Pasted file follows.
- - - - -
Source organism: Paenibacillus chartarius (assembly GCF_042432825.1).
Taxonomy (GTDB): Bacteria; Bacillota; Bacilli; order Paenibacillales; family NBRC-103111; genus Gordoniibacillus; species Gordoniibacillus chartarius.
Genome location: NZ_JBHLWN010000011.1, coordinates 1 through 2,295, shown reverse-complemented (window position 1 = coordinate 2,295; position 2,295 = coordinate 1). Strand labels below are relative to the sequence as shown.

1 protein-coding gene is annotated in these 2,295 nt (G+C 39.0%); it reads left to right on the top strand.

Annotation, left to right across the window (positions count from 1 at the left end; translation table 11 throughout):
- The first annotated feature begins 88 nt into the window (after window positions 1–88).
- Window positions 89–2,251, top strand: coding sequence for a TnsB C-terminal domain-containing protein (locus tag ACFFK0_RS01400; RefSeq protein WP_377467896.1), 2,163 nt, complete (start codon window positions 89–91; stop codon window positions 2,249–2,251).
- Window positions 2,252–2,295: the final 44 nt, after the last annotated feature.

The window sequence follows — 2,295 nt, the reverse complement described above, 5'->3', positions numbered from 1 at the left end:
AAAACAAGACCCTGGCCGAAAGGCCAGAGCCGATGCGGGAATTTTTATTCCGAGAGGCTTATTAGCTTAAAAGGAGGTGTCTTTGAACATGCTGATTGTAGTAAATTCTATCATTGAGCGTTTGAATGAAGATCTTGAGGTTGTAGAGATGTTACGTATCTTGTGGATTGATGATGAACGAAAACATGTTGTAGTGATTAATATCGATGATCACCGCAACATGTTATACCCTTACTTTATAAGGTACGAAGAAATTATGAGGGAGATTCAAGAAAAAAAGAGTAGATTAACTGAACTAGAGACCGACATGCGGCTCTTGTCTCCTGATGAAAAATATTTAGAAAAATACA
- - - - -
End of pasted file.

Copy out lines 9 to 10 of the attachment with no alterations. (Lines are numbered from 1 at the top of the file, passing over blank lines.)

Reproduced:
The window sequence follows — 2,295 nt, the reverse complement described above, 5'->3', positions numbered from 1 at the left end:
AAAACAAGACCCTGGCCGAAAGGCCAGAGCCGATGCGGGAATTTTTATTCCGAGAGGCTTATTAGCTTAAAAGGAGGTGTCTTTGAACATGCTGATTGTAGTAAATTCTATCATTGAGCGTTTGAATGAAGATCTTGAGGTTGTAGAGATGTTACGTATCTTGTGGATTGATGATGAACGAAAACATGTTGTAGTGATTAATATCGATGATCACCGCAACATGTTATACCCTTACTTTATAAGGTACGAAGAAATTATGAGGGAGATTCAAGAAAAAAAGAGTAGATTAACTGAACTAGAGACCGACATGCGGCTCTTGTCTCCTGATGAAAAATATTTAGAAAAATACA